Event Date: 10 – 12 May 2013
Clore Management Centre
Birkbeck, University of London
London WC1E 7HX
The Actuality of the Absolute: Hegel, Our Untimely Contemporary
Hegel is the ultimate bête noire of the last two centuries of philosophy:proponents of Lebensphilosophie, existentialists from Kierkegaard onwards, materialists, historicists, analytic philosophers and empiricists, Marxists, traditional liberals, religious moralists, deconstructionists and Deleuzians, they alldefine themselves through different modalities of rejecting Hegel. But when enemies start to speak the same language, it is a reliable sign that something is eluding them all. So what if something happens in Hegel, a break-through into a unique dimension of thought which was obliterated, rendered invisible, by the so-called post-metaphysical thought? What if the ridiculous image of Hegel as the absurd “absolute idealist” who “pretended to know everything” is an exemplary case of what Freud called Deck-Erinnerung (screen-memory), a fantasy-formation destined to cover up a traumatic truth? The task of the symposium will be to unearth aspects of this traumatic truth.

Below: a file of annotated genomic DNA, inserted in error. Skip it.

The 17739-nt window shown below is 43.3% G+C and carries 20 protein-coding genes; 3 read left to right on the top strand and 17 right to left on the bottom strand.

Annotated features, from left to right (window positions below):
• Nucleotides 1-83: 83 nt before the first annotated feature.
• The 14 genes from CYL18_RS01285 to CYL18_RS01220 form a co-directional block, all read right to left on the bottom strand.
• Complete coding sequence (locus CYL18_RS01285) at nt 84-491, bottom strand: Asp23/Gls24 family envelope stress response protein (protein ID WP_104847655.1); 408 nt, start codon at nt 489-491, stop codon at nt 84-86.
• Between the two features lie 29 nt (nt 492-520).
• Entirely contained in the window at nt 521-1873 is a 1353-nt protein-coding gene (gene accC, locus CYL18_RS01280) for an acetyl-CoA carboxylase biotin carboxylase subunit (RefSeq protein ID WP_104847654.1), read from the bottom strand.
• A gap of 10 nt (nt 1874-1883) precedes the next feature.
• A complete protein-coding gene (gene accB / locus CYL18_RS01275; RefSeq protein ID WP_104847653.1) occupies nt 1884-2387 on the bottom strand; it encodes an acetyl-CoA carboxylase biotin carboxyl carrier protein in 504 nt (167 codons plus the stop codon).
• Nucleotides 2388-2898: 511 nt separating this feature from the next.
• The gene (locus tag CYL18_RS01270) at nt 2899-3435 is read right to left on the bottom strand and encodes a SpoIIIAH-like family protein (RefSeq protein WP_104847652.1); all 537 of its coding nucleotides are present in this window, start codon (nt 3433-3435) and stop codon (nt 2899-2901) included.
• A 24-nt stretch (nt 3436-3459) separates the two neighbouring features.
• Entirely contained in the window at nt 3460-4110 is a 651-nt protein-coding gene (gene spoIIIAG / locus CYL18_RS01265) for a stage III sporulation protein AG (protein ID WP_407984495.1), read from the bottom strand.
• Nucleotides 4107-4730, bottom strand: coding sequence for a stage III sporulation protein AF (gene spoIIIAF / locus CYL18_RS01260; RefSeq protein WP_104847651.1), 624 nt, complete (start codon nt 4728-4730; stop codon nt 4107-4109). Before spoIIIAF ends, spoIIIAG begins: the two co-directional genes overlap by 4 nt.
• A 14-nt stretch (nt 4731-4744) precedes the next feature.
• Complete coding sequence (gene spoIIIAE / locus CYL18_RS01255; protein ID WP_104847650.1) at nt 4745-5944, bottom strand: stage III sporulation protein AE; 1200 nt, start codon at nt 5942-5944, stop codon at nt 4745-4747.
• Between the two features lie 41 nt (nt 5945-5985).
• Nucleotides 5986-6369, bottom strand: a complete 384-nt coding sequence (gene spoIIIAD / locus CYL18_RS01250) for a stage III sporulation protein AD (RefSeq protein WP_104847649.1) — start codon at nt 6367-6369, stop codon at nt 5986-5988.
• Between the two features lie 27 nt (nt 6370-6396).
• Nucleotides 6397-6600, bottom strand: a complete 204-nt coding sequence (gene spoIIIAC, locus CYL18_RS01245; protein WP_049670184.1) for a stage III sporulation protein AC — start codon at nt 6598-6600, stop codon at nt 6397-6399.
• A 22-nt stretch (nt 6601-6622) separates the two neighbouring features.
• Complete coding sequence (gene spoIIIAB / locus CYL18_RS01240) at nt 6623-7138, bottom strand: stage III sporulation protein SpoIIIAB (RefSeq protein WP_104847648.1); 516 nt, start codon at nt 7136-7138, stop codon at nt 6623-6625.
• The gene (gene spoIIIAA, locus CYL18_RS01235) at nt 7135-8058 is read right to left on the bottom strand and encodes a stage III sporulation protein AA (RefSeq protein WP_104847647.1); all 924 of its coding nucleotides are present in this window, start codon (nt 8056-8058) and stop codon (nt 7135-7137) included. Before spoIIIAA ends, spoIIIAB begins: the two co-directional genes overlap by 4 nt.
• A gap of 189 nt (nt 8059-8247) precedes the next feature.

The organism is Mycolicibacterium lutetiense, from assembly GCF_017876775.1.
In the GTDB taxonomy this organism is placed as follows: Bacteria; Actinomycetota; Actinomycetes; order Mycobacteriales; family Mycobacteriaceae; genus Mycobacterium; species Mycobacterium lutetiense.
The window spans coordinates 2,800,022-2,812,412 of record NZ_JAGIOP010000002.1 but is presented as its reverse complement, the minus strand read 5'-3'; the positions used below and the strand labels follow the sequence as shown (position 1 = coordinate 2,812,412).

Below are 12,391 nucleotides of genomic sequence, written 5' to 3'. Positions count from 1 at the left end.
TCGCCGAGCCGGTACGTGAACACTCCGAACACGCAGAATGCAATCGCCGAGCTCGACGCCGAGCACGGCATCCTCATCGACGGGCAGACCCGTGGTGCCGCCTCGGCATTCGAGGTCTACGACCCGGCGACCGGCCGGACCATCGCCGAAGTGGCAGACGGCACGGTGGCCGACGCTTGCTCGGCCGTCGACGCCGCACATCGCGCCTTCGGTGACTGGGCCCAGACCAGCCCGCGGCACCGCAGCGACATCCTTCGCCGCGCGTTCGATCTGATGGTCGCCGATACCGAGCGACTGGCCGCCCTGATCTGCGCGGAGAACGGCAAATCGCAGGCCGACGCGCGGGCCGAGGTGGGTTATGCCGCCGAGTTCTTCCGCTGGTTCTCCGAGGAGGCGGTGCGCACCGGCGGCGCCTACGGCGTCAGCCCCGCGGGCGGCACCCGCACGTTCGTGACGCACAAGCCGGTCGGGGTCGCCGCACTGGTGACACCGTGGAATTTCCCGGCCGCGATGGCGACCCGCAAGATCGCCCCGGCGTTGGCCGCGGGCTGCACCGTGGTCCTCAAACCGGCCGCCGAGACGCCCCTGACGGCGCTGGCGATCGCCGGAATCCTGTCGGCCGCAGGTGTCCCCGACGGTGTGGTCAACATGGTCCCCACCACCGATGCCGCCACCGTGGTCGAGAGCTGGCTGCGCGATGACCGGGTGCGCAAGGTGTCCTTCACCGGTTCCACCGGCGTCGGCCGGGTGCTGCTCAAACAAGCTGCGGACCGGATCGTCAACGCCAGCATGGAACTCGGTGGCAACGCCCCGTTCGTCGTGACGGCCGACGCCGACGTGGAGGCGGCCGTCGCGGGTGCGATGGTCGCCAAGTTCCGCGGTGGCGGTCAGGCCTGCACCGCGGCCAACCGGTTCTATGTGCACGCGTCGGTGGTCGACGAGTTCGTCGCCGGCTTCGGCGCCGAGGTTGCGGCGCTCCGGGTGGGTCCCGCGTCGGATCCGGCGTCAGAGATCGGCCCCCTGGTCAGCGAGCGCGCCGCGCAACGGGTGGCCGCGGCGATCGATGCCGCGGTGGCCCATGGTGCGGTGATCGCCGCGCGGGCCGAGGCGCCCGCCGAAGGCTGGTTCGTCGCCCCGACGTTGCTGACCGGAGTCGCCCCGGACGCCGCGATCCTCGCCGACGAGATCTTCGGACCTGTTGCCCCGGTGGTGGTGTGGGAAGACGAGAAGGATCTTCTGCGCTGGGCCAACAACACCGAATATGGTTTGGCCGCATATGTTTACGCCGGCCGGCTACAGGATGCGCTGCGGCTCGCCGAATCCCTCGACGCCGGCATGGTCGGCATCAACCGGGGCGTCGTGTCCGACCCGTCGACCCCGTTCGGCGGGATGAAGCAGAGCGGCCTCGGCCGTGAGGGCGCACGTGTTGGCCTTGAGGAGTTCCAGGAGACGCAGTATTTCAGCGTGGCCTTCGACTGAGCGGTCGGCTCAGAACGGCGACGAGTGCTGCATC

Friday 10th May
Welcome and Introduction to the conference – by Slavoj Zizek.
Session 1 Chair – Slavoj Zizek
Andrew Cutrofello – Hegel and his problems
Costas Douzinas - Is there a right to a revolution?
Saturday 11th May
Introduction to day 2 – by Slavoj Zizek.
Session 2 Chair – Catherine Malabou
Rebecca Comay – The Dash (I): Vicissitudes of Absolute Knowing
Frank Ruda – The Dash (II): Working Through Absolute Knowing
Discussion of the two above papers
Session 3 Chair – Slavoj Zizek
Catherine Malabou – Hegel on synthetic a priori judgments
Alenka Zupancic – Between Aufhebung and Verneinung
Sunday 12th May
Introduction to day 2 – by Costas Douzinas and Slavoj Zizek.
Session 4 Chair – Costas Douzinas
Slavoj Zizek – The absolute recoil
Responses to “The Actuality of the Absolute: Hegel, Our Untimely Contemporary”
- Hegel vs Heidegger on synthetic a priori judgements, Malabou | ANTHEM
- Going to London for Hegel | Louis Sterrett: Blog